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An SCAI 2021 analysis of more than 4k patients with characteristics similar to those included in the TWILIGHT trial indicates extended-duration DAPT, defined as a duration of more than 12 months post-PCI, was a more efficacious approach than short-term DAPT in this patient population.
Using a TWILIGHT-like cohort, a team of investigators from multiple institutions in China is shedding further light on the optimal duration of dual antiplatelet therapy (DAPT) after percutaneous coronary intervention (PCI) in patients with acute coronary syndrome (ACS).
Presented at the Society of Coronary Angiography and Interventions (SCAI) 2021 Scientific Sessions, the study highlights the improved outcomes and comparable rates of bleeding events were achieved with DAPT lasting longer than 12 months compared with shorter DAPT in ACS patients.
“Not only did we see long-term DAPT was associated with a lower risk of a major cardiovascular event without an increase in bleeding events, but it could be considered an effective strategy to balance the risk for bleeding and ischemia in high-risk patients with ACS,” said Haoyu Wang, MD, PhD, a cardiovascular resident at the Fuwai Hospital, National Center for Cardiovascular Diseases, Chinese Academy of Medical Sciences & Peking Union Medical College, in a statement. "Our results reinforce prolonged DAPT in patients with acute coronary syndrome without excessive risk of bleeding should remain the standard of care."
With a recent emphasis placed on reducing the duration of antiplatelet therapy following PCI, Wang and a team of colleagues sought to explore the risk-benefit relationship of extended-duration DAPT compared to short-term DAPT in high-risk “TWILIGHT-like” patients. To do so, investigators designed the current study as an assessment of patients identified within the Fuwai PCI Registry.
A prospective registry containing data related to more than 10000 patients, investigators were able to identify a cohort of 4875 patients who met the criteria of at least one clinical and one angiographic feature required for inclusion in the TWILIGHT trial and were event-free at 12 months post-PCI. Using this cohort, investigators hoped to determine the efficacy and safety of extended-duration DAPT compared against short-term DAPT.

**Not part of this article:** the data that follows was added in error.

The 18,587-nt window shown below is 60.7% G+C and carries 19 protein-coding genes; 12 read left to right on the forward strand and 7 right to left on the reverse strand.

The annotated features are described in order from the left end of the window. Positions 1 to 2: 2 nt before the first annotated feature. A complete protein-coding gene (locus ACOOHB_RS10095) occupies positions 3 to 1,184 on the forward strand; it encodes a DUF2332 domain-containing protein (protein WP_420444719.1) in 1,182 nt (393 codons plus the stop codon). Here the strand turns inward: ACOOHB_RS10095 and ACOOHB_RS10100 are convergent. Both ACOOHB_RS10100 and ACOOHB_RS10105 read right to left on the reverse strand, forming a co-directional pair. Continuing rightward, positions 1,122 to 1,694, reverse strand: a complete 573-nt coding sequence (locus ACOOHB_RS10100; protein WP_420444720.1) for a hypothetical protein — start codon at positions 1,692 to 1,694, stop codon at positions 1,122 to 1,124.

For the purpose of analysis, investigators defined the primary outcome as a composite of all-cause death, myocardial infarction, or stroke at 30 months. Investigators also included incidence of Bleeding Academic Research Consortium (BARC) type 2, 3, or 5 bleeding was chosen as the secondary outcome of interest.
Overall, 3335 patients received DAPT for longer than 12 months following PCI and 1540 received DAPT for 12 months or less. The primary outcome occurred in 1.5% of patients with extended DAPT and 3.8% of patients with short-term DAPT.
As part of their study, investigators performed multiple analyses, including a multivariable analysis and a propensity score-matched analysis. In these analyses, investigators found extended duration DAPT was associated with a significant reduction in the study’s primary outcome ([aHR, 0.374; 95% CI, 0.256-0.548]; [matched HR, 0.361; 95% CI, 0.221-0.590]).
When assessing safety, results indicated there was no significant difference among rates of BARC type 2, 3, or 5 bleeding between the groups, with rates of 0.9% and 1.3% in the extended-duration and short-term DAPT groups, respectively. Investigators pointed out lower hazard ratios for bleeding events were observed for extended-duration DAPT compared to short-term in both adjusted and propensity score-matched analyses ([aHR, 0.668; 95% CI, 0.379-1.178]; [matched HR, 0.721; 95% CI, 0.369-1.410]). Investigators also pointed out the apparent effects of extended-duration DAPT were consistent across subgroups of patients with 1-3, 4-5, or 6-9 risk factors.
This study, “Establishing the Optimal Duration of DAPT After PCI in High-Risk TWILIGHT-like patients with Acute Coronary Syndrome,“ was presented at SCAI 2021.